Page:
The opening round of the 2015 Blancpain Endurance Series at Autodromo Monza last weekend saw Shane van Gisbergen kick-off his tenure as a factory McLaren driver.
The event marked the 25-year-old V8 Supercars star’s second trip to Europe, and his first to Italy, after an unsuccessful run at last July’s 24 Hours of Spa in Belgium.
Van Gisbergen enjoyed only limited practice and qualifying laps at Spa before the car was crashed in the second hour of the race by co-driver Tim Mullen.
“The car wasn’t good,” explained Von Ryan Racing team owner Dave Ryan. “We wanted Shane back so he could get a better result.”
Now armed with the more powerful and upgraded McLaren 650S GT3, Van Gisbergen headed to Spa alongside McLaren regulars Rob Bell and Kevin Estre.
He’ll be doing four of the five BES races, missing just Paul Ricard in June, which falls on the same weekend as Hidden Valley.
Below is Van Gisbergen’s diary from his Italian adventure, compiled for Speedcafe.com by journalist Tony Whitlock at Monza.
Thursday 9th April
I arrived on Wednesday from the Gold Coast via Singapore and spent some time sight-seeing around Monza including the Cathedral.
Not a lot to do for me here but at least the weather looks like it will be good all weekend. Had dinner with a couple of Australians and then an early night.
I’m driving a two-seat Smart car which is tiny. Traffic was pretty chaotic for the first half hour but after that I just got stuck into it – they certainly move along. They are pretty crazy but good drivers.
There’s no practice today for us as it is a only two day meeting. We’ll have a late track walk but mostly spend time getting the seat fitted for the three of us. It looks like that will work out well as we are all similar size and want the same sort of position.
Met with our race engineer, James Carter and talked about the car and strategy. Late in the day we had the drivers briefing which was mostly a sell job by Stephane Ratel on the series. Then the track-walk, which was under torchlight.
The straights are very long and it looks like a pretty safe track with plenty of run-off. Left the track around 10pm and straight back to the hotel which is only about 20 minutes away.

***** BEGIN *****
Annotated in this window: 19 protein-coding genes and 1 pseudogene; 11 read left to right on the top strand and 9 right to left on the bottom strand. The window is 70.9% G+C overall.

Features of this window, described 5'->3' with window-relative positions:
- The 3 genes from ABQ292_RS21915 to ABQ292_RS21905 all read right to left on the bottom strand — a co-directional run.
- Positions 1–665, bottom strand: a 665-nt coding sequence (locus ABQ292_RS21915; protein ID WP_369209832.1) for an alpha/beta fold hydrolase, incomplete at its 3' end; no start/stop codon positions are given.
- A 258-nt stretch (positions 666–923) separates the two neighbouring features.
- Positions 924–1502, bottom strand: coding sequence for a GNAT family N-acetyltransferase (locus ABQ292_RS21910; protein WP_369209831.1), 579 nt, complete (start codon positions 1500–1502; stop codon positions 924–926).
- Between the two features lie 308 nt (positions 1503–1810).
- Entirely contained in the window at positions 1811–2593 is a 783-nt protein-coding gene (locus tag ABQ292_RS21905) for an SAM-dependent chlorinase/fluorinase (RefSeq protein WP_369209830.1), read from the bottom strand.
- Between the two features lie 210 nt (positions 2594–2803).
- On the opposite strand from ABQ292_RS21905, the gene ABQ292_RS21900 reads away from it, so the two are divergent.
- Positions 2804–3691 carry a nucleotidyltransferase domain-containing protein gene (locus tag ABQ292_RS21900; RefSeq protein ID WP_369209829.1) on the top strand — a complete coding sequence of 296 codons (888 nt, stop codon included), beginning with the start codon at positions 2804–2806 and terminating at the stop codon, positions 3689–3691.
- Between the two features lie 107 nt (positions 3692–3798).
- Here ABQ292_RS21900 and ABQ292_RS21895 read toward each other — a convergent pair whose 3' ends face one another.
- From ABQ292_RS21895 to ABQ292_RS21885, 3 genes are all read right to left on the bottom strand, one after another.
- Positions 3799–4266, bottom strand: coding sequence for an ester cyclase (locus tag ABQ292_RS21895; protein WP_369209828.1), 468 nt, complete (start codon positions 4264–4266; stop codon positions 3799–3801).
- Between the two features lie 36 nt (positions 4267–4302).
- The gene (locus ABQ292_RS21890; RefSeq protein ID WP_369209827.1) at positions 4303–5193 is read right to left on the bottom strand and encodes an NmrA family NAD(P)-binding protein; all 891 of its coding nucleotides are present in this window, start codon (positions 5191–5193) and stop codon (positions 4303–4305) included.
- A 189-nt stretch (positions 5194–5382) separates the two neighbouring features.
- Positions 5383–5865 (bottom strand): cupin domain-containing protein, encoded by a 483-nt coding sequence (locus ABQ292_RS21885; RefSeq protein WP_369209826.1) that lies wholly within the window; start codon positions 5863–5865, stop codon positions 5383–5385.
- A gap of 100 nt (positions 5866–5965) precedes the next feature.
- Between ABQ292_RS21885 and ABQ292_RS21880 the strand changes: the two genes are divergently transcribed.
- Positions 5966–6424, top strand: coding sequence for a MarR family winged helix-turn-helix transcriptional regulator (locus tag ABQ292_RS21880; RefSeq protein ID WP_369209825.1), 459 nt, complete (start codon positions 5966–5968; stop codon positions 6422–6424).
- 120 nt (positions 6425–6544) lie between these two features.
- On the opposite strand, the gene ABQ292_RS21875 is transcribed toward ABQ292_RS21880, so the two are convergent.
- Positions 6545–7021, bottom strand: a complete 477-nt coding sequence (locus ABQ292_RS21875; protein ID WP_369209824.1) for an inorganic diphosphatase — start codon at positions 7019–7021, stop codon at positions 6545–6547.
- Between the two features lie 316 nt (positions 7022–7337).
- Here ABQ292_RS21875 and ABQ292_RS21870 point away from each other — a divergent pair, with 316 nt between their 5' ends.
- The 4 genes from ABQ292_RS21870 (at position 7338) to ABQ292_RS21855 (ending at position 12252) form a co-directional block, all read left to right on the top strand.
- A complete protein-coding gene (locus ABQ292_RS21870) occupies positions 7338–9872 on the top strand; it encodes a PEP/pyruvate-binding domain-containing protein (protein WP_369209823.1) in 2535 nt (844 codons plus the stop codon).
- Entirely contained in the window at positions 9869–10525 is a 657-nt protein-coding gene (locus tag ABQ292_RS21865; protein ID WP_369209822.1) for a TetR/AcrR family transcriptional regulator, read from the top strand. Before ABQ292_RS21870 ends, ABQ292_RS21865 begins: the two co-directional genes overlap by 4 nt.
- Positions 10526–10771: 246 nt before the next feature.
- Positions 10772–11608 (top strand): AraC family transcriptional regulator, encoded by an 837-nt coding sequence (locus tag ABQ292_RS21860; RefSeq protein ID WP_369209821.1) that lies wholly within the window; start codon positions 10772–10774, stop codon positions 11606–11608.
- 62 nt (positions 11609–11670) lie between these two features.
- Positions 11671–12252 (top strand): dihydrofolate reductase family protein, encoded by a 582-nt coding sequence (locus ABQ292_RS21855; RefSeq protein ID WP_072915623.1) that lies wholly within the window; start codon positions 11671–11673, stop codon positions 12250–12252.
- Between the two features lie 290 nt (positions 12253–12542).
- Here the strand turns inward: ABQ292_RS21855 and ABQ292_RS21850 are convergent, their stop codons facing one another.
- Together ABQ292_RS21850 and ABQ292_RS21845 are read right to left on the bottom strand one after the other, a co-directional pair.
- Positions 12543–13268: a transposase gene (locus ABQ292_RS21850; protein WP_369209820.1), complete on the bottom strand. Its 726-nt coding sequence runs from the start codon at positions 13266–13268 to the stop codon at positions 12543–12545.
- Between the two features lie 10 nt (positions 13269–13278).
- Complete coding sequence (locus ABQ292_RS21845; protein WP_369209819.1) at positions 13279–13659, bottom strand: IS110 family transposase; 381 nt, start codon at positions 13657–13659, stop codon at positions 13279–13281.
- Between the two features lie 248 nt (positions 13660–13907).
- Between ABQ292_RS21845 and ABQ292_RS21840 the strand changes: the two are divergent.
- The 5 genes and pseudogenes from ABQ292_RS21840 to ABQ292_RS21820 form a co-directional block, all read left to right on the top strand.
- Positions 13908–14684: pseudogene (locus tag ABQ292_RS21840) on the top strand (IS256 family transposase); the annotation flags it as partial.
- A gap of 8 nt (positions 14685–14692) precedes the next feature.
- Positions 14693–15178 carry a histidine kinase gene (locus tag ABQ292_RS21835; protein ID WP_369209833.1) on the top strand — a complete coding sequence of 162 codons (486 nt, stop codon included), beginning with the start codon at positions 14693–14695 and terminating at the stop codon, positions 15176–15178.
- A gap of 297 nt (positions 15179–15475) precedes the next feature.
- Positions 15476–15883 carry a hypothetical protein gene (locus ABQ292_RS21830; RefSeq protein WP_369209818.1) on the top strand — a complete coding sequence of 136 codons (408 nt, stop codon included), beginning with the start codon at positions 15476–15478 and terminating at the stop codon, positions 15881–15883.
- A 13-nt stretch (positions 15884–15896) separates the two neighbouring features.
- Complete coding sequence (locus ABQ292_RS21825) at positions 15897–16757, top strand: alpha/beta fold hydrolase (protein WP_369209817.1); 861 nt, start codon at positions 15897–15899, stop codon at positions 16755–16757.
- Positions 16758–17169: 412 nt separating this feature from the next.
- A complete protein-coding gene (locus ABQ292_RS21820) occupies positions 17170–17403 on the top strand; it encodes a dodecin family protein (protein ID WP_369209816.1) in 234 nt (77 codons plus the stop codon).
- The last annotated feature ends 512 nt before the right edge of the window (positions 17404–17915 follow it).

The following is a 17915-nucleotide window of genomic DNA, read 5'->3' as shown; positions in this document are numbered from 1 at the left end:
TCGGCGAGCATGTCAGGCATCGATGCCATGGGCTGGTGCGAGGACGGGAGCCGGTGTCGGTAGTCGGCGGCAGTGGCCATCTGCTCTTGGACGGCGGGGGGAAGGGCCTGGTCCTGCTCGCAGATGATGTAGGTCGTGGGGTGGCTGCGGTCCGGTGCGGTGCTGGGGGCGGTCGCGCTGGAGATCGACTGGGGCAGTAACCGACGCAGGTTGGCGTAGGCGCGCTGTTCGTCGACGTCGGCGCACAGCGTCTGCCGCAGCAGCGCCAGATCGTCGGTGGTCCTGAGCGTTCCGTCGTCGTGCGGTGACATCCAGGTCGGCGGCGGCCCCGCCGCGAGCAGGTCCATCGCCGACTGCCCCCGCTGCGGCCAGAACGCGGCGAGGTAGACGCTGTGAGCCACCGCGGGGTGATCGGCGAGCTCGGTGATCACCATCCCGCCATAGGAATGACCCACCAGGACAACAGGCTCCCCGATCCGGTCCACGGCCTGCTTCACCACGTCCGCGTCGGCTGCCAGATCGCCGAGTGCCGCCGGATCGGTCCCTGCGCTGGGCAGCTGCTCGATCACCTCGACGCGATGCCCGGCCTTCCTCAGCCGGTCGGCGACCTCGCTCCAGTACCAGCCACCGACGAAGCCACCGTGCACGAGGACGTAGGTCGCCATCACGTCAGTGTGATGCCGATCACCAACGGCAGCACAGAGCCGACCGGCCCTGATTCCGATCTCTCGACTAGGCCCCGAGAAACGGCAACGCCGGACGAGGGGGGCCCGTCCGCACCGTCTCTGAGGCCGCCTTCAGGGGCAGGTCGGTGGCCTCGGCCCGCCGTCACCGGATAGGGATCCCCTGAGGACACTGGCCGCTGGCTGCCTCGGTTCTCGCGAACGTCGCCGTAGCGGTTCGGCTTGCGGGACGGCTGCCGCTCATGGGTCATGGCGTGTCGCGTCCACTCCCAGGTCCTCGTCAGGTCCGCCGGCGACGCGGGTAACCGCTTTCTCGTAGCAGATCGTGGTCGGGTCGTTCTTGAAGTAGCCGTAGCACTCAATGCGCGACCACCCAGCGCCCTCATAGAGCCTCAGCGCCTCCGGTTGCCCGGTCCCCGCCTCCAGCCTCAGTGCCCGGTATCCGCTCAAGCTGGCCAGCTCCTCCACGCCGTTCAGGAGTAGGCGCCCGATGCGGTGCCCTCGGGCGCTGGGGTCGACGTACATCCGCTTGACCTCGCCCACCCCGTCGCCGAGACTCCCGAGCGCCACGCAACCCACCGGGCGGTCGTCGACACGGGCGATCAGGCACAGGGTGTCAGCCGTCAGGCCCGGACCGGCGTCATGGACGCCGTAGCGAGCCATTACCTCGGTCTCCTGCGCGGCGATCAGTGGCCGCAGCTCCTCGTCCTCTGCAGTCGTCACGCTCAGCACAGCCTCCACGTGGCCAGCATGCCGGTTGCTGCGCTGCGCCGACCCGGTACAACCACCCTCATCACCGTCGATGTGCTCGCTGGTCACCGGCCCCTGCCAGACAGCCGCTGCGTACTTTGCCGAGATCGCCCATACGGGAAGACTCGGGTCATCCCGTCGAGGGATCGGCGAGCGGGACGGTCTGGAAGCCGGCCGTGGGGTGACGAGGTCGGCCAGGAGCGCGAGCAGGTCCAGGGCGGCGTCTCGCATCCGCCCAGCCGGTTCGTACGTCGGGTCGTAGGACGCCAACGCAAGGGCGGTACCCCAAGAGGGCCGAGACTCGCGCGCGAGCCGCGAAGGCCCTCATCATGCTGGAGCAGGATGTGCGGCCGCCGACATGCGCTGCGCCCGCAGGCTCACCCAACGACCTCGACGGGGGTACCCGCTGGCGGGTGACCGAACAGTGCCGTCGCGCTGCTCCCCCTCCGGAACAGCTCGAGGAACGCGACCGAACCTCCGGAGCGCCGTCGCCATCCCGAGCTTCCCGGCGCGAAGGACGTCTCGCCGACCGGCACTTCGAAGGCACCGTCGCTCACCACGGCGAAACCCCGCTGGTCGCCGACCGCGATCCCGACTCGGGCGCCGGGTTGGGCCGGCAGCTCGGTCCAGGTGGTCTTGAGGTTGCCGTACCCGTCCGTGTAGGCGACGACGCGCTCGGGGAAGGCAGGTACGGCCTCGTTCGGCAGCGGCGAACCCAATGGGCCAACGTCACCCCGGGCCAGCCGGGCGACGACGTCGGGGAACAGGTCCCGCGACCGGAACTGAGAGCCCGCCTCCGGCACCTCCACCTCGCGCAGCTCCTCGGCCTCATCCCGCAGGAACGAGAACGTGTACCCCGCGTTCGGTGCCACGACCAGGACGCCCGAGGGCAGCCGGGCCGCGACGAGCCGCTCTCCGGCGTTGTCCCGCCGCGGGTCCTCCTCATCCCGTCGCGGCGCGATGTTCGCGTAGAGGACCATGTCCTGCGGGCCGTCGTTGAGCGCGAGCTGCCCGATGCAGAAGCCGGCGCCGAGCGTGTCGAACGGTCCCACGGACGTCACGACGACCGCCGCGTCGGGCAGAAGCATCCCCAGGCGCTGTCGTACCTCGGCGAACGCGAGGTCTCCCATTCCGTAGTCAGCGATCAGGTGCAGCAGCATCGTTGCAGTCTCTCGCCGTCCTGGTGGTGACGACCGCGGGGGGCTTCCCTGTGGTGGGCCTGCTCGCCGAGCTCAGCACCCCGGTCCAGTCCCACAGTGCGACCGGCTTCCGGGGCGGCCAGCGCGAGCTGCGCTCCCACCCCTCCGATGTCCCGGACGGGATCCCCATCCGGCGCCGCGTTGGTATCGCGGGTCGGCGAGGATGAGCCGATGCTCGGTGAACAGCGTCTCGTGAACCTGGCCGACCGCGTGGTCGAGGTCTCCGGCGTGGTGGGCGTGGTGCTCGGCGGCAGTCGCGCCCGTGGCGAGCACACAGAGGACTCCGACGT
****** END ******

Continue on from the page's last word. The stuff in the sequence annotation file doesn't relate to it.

There is a one hour session for the Am drivers this morning with our first run at midday for an hour and a half. Rob (Bell) is first out. We get five sets of tyres for the weekend and they use them sparingly with just one set today across the three drivers and three hours of track-time.
I get my time in the car to learn it and the track. The new car has more room inside with the roll-bar having room for my knees now. I got in nine laps in one stint with Kevin (Estre) in next.
The car balance wasn’t good and there are some set-up changes going in for the second session at 4pm.
I was out first in P2 and it was good to get a chance to get a feel of the car after a change was made mid-session. I’m still finding time in the first sector.
At the end of day one after another 90 minutes of running we are in 36th place with the other team car in 24th. Our car is down 11 km/h on the 458’s top speed – 282 versus 271. It’s pretty hard to cover that gap. This is more than a set-up problem. Some work for the engineers overnight.
I was out first in qualifying but I only had the first set of tyres while both Rob and Kevin ran a new set each. I ended up with a 1:51.51s in 29th place.
Next out was Rob in Q2 and on our second set of tyres for the weekend, he was in ninth with a 48.82s lap. Kevin then did a 48.37s in Q3 so we ended up starting 28th.
The race started at 2 pm and I had the second stint an hour in after Rob started. He used the fourth new set of tyres while I was on the set he used in qualifying.
After starting 28th, Rob had got to 18th when I got in on lap 32. The radio was not plugged in so they used a pit-board to call me in. Kevin then did the third hour with the last new set of tyres and he climbed us up to 16th.
The changes made the car balance nicer in the race. It wasn’t bottoming as much and was nicer off the kerbs. I need to work on a few things to get my speed up but it certainly feels like it will be a good project to be in.
The winning Huracan (which was later disqualified for a fuel filler irregularity) had a top speed in the race of 286 against our 275. That’s a pretty big gap to try and make up. The Lambos, Nissans, 458s, R8s, SLS and 997s were all faster than the McLarens.
I’ll talk to Andrew (Kirkaldy, McLaren GT director) about some possible testing before Silverstone on May 24th. Hopefully there can be some developments to put in the car for that.
It was a bit frustrating that the car wasn’t as fast as I thought it would be, or I think they thought, but it’s definitely going to be a lot of fun.